absolute zero

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zero

 [ze´ro]
1. the absence of all quantity or magnitude; naught.
2. the point on a thermometer scale at which the graduations begin. The zero of the Celsius (centigrade) scale is the ice point; on the Fahrenheit scale it is 32 degrees below the ice point.
absolute zero the lowest possible temperature, designated 0 on the Kelvin or Rankine scale; the equivalent of −273.15°C or −459.67°F.

ab·so·lute ze·ro

the lowest possible temperature, that at which the form of translational molecular motion constituting heat is assumed no longer to exist, determined as -273.15°C or 0 kelvin.

absolute zero

the temperature at which all molecular activity except vibration ceases. It is a theoretical value derived by calculations and projections from experiments with the behavior of gases at extremely low temperatures. Absolute zero is estimated to be equal to -273° C or -460° F.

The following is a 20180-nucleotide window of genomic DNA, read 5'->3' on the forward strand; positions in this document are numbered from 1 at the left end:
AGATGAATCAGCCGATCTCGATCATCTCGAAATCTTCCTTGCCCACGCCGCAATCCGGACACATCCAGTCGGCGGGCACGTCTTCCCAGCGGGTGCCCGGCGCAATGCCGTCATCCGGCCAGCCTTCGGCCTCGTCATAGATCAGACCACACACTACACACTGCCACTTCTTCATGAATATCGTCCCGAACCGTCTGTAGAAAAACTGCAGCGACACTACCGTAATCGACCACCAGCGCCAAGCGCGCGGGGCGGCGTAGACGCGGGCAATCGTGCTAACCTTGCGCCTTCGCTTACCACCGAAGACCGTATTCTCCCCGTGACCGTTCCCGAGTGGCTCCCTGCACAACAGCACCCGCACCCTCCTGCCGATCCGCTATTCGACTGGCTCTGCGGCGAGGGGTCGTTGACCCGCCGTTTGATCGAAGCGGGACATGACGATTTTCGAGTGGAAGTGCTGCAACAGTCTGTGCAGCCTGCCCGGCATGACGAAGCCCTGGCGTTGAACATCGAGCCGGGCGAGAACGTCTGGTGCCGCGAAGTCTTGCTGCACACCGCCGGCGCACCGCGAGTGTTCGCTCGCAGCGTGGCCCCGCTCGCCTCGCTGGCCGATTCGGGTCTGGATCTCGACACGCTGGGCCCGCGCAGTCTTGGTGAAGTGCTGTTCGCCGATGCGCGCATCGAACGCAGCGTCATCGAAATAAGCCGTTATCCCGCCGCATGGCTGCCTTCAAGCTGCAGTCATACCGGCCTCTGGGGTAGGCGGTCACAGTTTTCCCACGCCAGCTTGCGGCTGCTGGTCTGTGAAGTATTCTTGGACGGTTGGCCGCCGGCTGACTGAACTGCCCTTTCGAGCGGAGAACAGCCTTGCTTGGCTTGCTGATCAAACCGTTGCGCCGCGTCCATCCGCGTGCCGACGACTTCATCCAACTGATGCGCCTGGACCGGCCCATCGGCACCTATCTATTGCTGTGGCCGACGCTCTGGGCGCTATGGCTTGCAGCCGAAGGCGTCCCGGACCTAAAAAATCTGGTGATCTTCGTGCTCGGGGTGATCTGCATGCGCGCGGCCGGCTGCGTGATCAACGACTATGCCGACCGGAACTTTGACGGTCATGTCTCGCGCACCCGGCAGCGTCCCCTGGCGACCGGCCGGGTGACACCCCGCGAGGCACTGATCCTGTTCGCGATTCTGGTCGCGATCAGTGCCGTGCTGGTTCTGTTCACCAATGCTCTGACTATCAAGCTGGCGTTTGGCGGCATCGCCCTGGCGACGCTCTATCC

Absolute Zero

The lowest possible temperature—0º Kelvin, -273.15º Celsius, -459.67º F. At absolute zero, all molecular motion stops.

ab·so·lute ze·ro

(ab'sŏ-lūt' zēr'ō)
The lowest possible temperature; the temperature at which the form of translational motion constituting heat is assumed no longer to exist, determined as -273.15°C or 0° Kelvin.

absolute zero

the lowest possible temperature for all substances, at which their molecules possess no heat energy. -273.15 °C is usually accepted as absolute zero.

zero

the point on a thermometer scale from which the graduations begin. The zero of the Celsius (centigrade) scale is the ice point; on the Fahrenheit scale it is 32° below the ice point.

absolute zero
the lowest possible temperature, designated 0 on the Kelvin or Rankine scale, the equivalent of −273.15° C or −459.67° F.